The fight against Corona: Evacuate the Greek Islands – Now!

A girl tries to protect herself from the rain at a makeshift camp for refugees and migrants next to the Moria camp during a rainfall, on the island of Lesbos
A girl tries to protect herself from the rain at a makeshift camp for refugees and migrants next to the Moria camp during a rainfall, on the island of Lesbos

This op-ed first appeared in Der Spiegel on 26 March 2020: Kampf gegen Corona: Evakuiert die griechischen Inseln - jetzt!

John Dalhuisen and Gerald Knaus

Crises trigger crises.  Not all of them are foreseeable, but some are.  One, just waiting to happen, is brewing on the Greek islands.  Over 40,000 refugees and migrants are stranded in overflowing, poorly sanitised reception facilities.  There is a lack of water, doctors and supplies.  Coronavirus is coming and – impossible to contain in such claustrophobic conditions – it will spread panic and death in equal measure.  There were violent riots on the islands just a few weeks ago.

All this is predictable, but it is not inevitable. Greece must move first and its state aim of evacuating the islands.  But other European countries, including Germany, will need to help. 

Three things have to happen. First, the migrant population on the islands needs to be brought down to a manageable number.  Officially, there is capacity for about 9,000 migrants in reception facilities on the islands.  The real number that can be accommodated safely, in times of social distancing, is less. As the Greek asylum system has stopped working and returns to Turkey are in any case impossible for the foreseeable future, there are only two places where these asylum-seekers can go: the Greek mainland and other European countries.

The European Stability Initiative recently published a plan setting out how this could be done. 35,000 migrants need to be evacuated to the mainland as soon as possible. The IOM is currently constructing three camps capable of housing a few thousand migrants.  Five more temporary camps could house another 10,000 migrants. The IOM thinks these could be completed in less than two weeks. Another 10,000 people could be accommodated in empty hotels on the mainland. Given the collapse of tourism, this is a feasible temporary solution. There is European funding for this. Around 7,000 refugees and asylum seekers are already accommodated in hotels in Greece.

Second, some EU states should offer to relocate 10,000 recognised refugees from the Greek mainland immediately. There are currently 4,000 recognised refugees living in camps on the mainland, and a further 6,000 in UNHCR rented accommodation. These places could be freed within a few days and create space for families from the islands. These are people who have already been found to need protection. Their identity is known. The IOM is ready to help Germany – and others – to organise this. If three German states were prepared to accommodate 1,000 recognized refugees in existing facilities, it would be possible to bring 5,000 to Germany. This is doable: in the past few days the German government has brought 140,000 Germans home from all over the world. And if other countries were willing to participate, Greece would be encouraged. It is not just viruses that are contagious. Solidarity can be too.

Third, there is an urgent need for a new agreement with Turkey. The EU erred in failing to reassure Turkey that it will extend its financial commitment beyond the current 6 billion Euros for Syrian refugees, all of which was committed by the end of 2019. It should do this now and offer Turkey a new 6-billion-euro package for the next few years.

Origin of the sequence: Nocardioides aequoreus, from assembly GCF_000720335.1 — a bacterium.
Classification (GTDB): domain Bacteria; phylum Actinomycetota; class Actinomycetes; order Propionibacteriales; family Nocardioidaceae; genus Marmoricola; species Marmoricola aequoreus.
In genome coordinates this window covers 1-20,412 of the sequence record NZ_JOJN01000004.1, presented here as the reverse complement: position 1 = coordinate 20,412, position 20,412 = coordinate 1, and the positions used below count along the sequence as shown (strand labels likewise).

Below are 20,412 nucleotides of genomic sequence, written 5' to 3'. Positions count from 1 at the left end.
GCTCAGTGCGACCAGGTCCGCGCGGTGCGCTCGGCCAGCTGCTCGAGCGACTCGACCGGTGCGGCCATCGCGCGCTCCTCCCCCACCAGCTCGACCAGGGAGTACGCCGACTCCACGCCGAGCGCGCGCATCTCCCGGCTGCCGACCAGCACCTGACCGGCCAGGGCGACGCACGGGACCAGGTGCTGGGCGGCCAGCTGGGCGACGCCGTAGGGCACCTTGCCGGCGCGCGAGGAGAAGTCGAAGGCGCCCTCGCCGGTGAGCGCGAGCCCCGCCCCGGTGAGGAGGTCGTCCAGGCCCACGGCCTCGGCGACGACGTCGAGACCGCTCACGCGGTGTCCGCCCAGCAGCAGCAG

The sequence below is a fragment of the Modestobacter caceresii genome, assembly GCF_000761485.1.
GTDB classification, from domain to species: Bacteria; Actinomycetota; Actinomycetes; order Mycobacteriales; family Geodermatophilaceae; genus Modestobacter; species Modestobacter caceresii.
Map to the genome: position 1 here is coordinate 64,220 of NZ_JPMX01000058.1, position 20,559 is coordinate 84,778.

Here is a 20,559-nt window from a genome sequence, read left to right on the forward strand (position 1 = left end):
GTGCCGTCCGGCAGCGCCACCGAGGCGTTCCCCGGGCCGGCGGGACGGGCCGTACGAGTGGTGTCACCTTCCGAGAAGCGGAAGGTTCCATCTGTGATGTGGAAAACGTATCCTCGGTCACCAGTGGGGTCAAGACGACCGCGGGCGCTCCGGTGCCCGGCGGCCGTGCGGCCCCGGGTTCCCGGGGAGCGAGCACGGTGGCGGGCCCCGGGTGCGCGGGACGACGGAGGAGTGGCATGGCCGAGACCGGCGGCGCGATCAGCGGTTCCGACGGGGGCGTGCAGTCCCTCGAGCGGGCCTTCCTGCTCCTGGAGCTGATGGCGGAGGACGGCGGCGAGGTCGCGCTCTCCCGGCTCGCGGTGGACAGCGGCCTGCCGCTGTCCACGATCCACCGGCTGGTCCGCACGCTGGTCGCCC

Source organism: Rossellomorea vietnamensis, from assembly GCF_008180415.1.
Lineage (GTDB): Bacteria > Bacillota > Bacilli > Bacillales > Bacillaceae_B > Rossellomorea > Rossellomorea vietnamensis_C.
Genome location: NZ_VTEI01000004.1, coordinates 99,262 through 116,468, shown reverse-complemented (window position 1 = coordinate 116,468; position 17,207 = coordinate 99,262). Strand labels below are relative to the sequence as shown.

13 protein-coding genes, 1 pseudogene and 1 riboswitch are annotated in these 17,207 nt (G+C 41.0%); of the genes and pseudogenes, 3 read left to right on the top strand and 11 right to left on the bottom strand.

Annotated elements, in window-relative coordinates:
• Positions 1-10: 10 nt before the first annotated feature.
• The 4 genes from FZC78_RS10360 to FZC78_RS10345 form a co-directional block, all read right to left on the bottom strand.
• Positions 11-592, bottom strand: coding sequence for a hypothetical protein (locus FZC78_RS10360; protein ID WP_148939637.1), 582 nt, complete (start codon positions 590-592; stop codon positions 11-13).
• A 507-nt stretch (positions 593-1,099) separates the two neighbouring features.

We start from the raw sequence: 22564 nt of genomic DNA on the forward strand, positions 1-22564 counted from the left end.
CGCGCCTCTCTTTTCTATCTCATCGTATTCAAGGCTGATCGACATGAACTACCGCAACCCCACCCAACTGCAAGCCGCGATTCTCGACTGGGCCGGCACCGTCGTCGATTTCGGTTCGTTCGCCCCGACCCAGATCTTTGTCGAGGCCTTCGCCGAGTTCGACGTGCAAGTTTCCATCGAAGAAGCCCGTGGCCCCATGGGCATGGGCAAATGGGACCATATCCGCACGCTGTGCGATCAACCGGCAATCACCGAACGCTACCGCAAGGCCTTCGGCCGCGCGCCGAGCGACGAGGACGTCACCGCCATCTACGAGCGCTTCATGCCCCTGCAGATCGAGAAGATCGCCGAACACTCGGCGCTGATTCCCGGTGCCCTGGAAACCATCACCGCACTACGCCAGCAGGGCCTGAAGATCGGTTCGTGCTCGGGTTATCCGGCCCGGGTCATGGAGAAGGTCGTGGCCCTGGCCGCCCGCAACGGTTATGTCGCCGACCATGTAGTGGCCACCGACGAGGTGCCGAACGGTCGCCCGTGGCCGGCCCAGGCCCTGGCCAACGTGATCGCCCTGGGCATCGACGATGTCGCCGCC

The EU and Greece can only reduce irregular migration across the Aegean in cooperation with Turkey. European support for the many millions of refugees in the country - a larger population than Berlin - is also in the EU's interest. This means investment in education, access to healthcare and social assistance; and support to the regions where they are located.

The EU could also open these programs to other people in need in these communities, including Turks. The successful integration of Syrian refugees, 99.5 percent of whom stayed in Turkey last year, is is good for Syrians, good for Turkey and good for the EU.

The humanitarian crisis on the islands in recent years must also be addressed. Once this crisis is over member states should help Greece establish quick and fair asylum proceedings on the islands that allow it to move people from the islands within weeks. A new cut-off date needs to be agreed with Turkey, after which Greece should speedily return anyone who does not need protection in the EU.  The fundamental right to apply for asylum – and get it if it cannot be secured elsewhere - must be restored.  The EU should also deliver on its forgotten commitment in the 2016 EU Turkey statement to resettle larger numbers of refugees from Turkey once the current crisis passes.   

If all this is done, an impending public health and public order disaster can be avoided. But there is even more stake: preserving our humanity, showing real solidarity with Greece, protecting European citizens, stabilizing our borders, and preserving the Refugee Convention at time of enormous pressure. In the two decades before 1951, Europeans repeatedly failed to protect those in need of refuge - those who fleeing from the Third Reich or later from the Soviet Union. That's why the Refugee Convention was adopted. It must not be allowed to drown in the Aegean in 2020.

Crises trigger crises. But they also create heroes and stories long told. In 1942, Danes and Swedes brought 7,000 Danish Jews to safety in boats across the Baltic just in time to avoid a disaster. Today the enemy is not an occupation army, but an invisible virus. How Europeans, Greeks and Germans respond today will tell future generations a lot: not about who we want to be, but who we really are.

English translation by ESI